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LNG Ready to Break Free from Crude Oil Linkage, Execs Say

With the rise of U.S. liquefaction capacity helping to give liquefied natural gas (LNG) buyers around the globe more options than ever before, LNG is ready to step out of crude oil’s shadow and stand as its own commodity, according to a panel of executives for leading industry players.

Challenges remain to establish a transparent pricing mechanism and sort out a sustainable business model for the next wave of projects, but the LNG market is rapidly becoming a commoditized business, transitioning away from the long-term, oil-indexed contracts that have characterized the global LNG trade for years, the panelists told an audience at the World Gas Conference in Washington, DC.

“The time has come, or it’s coming very fast, where you’re not going to be able to link” crude oil and LNG “together anymore,” Woodside Energy Ltd. CEO Peter Coleman said. “There’s a long history of why they were linked, but my view is the sooner they’re delinked, the better, when we can get a true regional pricing model in place that really reflects the cost of supply.”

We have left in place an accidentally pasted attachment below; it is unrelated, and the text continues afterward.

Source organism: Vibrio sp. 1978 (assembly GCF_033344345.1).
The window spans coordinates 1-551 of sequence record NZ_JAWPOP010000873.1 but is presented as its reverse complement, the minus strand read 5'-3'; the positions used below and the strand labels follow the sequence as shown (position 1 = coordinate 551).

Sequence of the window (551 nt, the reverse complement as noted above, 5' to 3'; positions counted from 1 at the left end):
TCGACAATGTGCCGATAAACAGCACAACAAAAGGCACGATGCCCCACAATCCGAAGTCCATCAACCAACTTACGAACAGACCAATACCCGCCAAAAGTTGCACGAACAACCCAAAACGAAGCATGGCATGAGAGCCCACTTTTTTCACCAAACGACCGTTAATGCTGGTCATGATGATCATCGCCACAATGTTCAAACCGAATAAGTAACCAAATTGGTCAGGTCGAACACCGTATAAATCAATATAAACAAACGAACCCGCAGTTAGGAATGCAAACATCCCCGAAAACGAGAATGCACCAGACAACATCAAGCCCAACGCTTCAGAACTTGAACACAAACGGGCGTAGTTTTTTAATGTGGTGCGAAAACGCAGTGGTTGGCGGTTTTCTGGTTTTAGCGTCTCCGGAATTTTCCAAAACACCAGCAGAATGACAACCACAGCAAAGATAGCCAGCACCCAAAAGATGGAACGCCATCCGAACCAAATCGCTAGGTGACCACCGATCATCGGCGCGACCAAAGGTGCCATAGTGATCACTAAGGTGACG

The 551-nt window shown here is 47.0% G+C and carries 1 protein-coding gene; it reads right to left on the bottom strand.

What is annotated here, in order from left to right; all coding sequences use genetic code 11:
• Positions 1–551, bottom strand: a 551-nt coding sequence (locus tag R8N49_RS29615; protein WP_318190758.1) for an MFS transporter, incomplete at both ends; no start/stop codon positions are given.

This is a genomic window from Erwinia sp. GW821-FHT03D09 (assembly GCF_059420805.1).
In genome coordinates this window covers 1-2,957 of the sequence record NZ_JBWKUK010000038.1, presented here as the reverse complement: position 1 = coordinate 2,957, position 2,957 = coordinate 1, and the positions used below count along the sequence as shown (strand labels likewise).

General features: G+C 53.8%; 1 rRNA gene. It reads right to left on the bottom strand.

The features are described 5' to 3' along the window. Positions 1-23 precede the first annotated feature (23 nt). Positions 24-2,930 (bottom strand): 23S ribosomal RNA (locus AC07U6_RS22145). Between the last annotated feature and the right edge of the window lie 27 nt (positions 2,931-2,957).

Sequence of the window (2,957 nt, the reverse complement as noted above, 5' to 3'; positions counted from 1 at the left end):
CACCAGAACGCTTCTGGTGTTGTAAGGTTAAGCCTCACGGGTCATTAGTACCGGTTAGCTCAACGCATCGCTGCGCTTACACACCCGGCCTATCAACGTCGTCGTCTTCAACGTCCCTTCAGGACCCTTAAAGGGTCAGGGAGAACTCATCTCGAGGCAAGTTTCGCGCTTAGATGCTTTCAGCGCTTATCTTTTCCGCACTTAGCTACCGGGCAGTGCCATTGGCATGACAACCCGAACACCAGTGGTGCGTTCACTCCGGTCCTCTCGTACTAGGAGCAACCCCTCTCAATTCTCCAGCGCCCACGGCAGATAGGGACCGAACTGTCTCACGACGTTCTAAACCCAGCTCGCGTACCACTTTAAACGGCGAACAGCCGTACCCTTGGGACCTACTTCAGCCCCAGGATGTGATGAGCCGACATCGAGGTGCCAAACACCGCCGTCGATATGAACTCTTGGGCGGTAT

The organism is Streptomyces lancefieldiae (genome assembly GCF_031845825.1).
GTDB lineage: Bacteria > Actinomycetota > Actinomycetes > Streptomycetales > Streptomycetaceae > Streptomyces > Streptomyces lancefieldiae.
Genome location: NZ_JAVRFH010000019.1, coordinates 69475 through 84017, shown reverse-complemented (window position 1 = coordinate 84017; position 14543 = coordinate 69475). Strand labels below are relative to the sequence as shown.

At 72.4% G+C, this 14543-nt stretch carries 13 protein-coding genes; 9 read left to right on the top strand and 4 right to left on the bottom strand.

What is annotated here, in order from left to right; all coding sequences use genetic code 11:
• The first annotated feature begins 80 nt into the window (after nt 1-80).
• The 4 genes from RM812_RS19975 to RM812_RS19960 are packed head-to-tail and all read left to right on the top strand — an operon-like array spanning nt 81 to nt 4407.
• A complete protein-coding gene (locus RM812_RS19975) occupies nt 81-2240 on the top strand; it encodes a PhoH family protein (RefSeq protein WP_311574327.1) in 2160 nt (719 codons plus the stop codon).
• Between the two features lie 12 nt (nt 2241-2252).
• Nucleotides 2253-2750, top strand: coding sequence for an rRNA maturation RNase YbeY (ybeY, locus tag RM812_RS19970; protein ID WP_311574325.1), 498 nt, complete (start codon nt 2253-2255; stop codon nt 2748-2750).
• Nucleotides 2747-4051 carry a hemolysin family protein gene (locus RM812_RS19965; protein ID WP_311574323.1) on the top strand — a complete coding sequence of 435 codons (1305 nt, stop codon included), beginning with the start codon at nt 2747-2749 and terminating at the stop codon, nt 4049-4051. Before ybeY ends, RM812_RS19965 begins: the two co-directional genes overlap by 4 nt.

Oil linkage “drives two particular behaviors,” he said. “One is it always says LNG is going to be tied to crude oil, and it always says LNG is subservient to crude oil. And it’s not. LNG should go and stand on its own, as its own commodity and traded marketplace.”

Oil indexation for LNG contracts is also problematic in that it “drives the mentality around the amount of money that we can spend on projects,” Coleman added. “While we think that the crude oil fairies are going to help us out on this, we’re kind of victims of our own past, and we will often go and spend more money than we need on projects” as crude oil forecasts show an “ever-increasing trend” that doesn’t reflect the cyclical realities of commodity prices.

“What we need to do is actually start to match the investments that we make to the actual commodity itself.”

Tellurian Inc. Chairman of the Board Charif Souki, the U.S. LNG vanguard and former Cheniere Energy Inc. executive who oversaw the development of the first Lower 48 export facility at Sabine Pass, LA, echoed Coleman’s comments on the future of oil indexation.